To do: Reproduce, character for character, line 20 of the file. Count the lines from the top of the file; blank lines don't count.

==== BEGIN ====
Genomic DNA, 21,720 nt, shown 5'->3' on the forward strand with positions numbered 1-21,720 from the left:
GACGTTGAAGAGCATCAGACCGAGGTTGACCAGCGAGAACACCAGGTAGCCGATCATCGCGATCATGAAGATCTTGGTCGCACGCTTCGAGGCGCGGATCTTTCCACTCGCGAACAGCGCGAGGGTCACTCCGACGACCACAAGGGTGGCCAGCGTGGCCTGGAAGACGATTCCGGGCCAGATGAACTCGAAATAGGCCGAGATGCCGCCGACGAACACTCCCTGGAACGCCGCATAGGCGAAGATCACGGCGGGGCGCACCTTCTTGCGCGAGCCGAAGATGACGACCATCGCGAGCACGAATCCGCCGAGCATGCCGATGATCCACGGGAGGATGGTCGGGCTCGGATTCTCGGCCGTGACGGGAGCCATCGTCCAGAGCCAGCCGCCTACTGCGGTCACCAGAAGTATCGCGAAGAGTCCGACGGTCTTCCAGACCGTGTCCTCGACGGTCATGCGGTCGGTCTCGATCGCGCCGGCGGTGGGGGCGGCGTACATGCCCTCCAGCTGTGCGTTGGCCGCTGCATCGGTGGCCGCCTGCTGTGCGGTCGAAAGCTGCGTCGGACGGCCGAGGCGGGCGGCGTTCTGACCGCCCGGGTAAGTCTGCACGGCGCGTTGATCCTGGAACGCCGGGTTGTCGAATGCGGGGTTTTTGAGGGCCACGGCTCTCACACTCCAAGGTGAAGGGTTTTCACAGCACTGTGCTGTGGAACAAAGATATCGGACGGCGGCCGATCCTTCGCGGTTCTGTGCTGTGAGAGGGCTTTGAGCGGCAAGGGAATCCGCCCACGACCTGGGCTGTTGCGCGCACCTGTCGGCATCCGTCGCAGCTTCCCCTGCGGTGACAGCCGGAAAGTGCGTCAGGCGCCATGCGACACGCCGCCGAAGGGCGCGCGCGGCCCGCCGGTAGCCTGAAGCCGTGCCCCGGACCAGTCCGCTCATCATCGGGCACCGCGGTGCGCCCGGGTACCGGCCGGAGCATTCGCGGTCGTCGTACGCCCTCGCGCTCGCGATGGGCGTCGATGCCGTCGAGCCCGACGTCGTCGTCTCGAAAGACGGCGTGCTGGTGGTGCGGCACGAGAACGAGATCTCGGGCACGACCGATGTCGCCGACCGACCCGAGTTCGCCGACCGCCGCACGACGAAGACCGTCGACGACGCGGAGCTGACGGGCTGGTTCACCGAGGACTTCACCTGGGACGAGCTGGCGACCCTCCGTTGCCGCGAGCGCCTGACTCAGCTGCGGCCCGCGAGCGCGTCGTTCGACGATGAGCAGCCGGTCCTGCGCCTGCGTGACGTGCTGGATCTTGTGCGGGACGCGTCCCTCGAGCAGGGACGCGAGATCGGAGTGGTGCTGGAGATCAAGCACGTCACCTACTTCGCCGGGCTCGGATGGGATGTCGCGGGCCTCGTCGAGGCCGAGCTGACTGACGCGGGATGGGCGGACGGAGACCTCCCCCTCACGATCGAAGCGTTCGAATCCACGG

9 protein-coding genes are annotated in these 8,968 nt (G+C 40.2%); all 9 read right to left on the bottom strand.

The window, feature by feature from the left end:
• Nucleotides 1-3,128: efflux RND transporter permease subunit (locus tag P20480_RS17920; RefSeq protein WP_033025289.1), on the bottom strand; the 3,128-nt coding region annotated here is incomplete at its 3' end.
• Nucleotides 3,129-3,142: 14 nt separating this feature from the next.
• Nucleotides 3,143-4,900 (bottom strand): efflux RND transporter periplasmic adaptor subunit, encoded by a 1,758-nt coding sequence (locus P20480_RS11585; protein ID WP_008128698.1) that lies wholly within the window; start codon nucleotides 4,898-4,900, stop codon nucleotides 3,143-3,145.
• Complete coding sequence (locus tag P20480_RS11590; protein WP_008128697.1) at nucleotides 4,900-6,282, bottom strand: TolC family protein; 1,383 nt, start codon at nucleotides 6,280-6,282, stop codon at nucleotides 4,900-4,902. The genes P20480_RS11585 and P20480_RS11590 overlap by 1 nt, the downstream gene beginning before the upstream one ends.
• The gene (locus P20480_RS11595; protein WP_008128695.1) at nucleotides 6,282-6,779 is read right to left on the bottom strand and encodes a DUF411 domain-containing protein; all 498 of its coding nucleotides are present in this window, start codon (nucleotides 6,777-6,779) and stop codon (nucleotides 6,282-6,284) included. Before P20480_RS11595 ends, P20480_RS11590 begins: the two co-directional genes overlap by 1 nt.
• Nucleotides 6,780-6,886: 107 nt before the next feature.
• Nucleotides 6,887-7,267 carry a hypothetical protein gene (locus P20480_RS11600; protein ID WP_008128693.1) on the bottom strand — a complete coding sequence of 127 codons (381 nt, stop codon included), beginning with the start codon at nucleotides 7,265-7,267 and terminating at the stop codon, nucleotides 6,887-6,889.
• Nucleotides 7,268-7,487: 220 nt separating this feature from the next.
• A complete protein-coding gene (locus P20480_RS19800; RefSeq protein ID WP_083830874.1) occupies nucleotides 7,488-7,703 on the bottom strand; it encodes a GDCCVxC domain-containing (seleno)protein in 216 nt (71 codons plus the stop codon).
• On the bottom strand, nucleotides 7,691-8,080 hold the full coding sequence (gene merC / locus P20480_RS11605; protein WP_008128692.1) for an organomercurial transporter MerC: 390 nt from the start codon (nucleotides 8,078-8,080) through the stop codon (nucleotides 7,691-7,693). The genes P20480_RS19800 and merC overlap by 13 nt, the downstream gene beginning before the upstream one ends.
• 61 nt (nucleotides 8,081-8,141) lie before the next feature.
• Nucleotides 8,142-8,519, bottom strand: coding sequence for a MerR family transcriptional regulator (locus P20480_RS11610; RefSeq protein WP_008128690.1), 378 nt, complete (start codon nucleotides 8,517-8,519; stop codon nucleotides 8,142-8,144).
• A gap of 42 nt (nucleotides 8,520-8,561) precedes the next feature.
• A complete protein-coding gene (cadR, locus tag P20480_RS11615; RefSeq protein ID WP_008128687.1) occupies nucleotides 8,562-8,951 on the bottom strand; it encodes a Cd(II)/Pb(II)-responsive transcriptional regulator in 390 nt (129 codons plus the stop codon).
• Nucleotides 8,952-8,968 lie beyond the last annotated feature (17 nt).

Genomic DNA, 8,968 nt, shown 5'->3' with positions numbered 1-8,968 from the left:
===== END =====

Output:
Genomic DNA, 8,968 nt, shown 5'->3' with positions numbered 1-8,968 from the left: